Extraction of spatial relationships between georeferenced layers is one of the important objectives in spatial modeling in Geographic Information Systems (GIS). In last decades, a lot of techniques have been proposed for spatial modeling. Among them, Computational Intelligence techniques have been successfully employed in a wide range of spatial modeling.
Most Computational Intelligence techniques automatically solve problems with requiring the user to know or specify the form or structure of the solution in advance. However, in most cases determining the structure of the solution in advance is difficult and may lead to inaccurate results.
In order to overcome this challenge Genetic Programming (GP) which is a systematic, domain-independent method inspired by evolution is applied. In GP, user is not required to specify the structural complexity of the solution in advance but the algorithm tries to find an explicit relationship between the input and output. GP uses a tree-structure which captures the executional ordering of the functional components within a program: such that a program output appears at the root node; functions are internal tree nodes; a function's arguments are given by its child nodes; and terminal arguments are found at leaf nodes. However, GP can have a tendency to find solutions that are biased towards the training set (Overfitting). In this research we proposed a new method for limiting the effect of overfitting in GP. Also, for achieving more accurate results we use multigene GP in which individual consists of one or more trees.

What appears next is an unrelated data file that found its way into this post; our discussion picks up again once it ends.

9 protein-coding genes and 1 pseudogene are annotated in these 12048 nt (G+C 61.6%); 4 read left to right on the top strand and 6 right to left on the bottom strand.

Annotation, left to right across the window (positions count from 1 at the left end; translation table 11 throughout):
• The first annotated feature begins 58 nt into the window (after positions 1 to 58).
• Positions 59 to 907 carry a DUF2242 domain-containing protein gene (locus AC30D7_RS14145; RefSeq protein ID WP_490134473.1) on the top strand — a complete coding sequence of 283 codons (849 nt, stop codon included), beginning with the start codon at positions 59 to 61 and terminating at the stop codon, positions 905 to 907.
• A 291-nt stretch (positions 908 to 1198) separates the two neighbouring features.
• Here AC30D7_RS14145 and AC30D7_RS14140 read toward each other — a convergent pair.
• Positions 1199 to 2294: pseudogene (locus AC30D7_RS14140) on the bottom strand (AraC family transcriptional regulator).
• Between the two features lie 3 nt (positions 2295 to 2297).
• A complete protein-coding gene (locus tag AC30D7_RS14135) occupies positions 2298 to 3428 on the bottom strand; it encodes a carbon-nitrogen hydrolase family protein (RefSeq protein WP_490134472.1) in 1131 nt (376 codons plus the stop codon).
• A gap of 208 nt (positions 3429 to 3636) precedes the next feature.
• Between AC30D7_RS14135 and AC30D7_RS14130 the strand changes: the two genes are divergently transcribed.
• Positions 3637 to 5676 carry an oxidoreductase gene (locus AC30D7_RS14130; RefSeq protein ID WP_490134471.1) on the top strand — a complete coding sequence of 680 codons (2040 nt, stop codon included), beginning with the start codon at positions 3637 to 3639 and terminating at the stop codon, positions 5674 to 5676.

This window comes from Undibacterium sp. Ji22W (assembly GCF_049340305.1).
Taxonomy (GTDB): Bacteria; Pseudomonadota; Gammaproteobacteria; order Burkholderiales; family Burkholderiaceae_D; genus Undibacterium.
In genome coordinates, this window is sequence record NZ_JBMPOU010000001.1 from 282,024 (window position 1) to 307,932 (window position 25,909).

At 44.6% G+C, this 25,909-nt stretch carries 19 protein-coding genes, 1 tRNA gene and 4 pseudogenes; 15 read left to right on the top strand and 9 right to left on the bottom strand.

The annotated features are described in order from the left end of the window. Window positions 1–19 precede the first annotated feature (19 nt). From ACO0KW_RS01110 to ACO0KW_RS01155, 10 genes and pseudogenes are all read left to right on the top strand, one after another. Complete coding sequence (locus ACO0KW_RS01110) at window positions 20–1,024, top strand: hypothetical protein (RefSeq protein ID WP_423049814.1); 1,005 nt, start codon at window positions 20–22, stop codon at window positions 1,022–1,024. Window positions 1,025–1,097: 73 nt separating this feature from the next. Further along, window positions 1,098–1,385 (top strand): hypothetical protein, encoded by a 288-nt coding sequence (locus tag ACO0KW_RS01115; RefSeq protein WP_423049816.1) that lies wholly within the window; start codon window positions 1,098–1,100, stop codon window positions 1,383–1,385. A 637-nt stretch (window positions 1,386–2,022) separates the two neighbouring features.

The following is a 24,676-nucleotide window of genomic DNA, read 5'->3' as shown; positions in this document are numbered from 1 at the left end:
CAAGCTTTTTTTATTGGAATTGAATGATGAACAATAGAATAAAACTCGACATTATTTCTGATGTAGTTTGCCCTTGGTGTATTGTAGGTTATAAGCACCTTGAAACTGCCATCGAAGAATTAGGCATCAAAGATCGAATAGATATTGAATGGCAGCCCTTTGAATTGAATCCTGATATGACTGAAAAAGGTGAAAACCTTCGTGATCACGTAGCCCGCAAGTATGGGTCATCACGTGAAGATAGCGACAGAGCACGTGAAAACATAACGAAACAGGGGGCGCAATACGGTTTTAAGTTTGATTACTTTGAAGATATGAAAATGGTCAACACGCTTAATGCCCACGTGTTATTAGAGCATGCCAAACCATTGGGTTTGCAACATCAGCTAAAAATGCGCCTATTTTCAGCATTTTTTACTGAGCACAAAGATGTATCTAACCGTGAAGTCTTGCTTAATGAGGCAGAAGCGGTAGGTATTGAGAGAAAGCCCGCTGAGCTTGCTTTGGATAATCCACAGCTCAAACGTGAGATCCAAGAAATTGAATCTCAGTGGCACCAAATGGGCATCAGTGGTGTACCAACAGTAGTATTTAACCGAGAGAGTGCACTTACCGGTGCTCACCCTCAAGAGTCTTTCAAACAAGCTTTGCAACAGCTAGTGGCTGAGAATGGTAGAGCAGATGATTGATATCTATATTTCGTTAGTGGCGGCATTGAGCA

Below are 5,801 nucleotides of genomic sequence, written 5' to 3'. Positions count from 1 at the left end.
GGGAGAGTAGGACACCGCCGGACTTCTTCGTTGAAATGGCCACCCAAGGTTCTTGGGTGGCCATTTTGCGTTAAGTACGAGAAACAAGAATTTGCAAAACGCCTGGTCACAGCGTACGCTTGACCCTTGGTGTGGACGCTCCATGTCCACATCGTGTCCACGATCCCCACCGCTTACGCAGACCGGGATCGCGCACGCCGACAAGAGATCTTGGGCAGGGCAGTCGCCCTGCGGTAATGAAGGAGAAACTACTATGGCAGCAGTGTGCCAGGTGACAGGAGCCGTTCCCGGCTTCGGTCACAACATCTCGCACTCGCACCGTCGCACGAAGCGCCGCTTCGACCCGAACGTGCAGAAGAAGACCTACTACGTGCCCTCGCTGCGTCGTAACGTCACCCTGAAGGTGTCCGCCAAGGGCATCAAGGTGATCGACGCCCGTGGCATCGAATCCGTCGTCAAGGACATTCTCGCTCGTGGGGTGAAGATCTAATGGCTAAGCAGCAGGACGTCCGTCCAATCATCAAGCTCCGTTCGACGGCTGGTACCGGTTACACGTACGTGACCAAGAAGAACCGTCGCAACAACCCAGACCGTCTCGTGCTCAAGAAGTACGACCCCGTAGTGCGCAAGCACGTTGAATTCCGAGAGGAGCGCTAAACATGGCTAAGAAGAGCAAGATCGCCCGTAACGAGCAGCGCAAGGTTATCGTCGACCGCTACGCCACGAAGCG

At the final stage, Sensitivity Analysis (SA) which is the study of how uncertainty in the output of a model can be apportioned to different sources of uncertainty in the model input is used to determine what inputs, parameters or decision variables contribute more to the variance in the output of a model. There are three types of SA: 1-Screening SA, 2-Local SA and 3-Global SA. Screening SA methods are approximate but with low computational cost. When dealing with models containing large amounts of uncertain input factors, screening methods could be useful because they are able to isolate the set of factors with strongest effect on the output variability by very few model evaluations. A drawback of this feature is that the sensitivity measure is only qualitative which means the input factors are ranked in order of importance. Local SA looks at the local impact of each factor on the model output. The input variables are basically changed one at a time and the impact of this individual parameter perturbation on the model output is calculated using local sensitivity indices. A drawback of this feature is that the method does not work when the model is either nonlinear or several input factors are affected by different uncertainties. In global SA, both relative contributions of each individual parameter and the interactions between parameters to the model output variance are simultaneously evaluated by varying all input parameters simultaneously over the entire input parameters space. Several types of global SA, such as partial rank correlation coefficient, multiparametric sensitivity analysis, Fourier amplitude sensitivity analysis (FAST) and Sobol’s method have been used successfully in different models. Among different methods of sensitivity analysis, Sobol’s and EFAST as the methods of variance-based are employed.
The proposed method has several applications in spatial modeling issues. As a case study, the proposed procedures were applied to produce mineral potential map of Aliabad copper deposit. Results indicate that total field intensity criterion has the most effect and lithology has the minimal impact on the mineral potential mapping.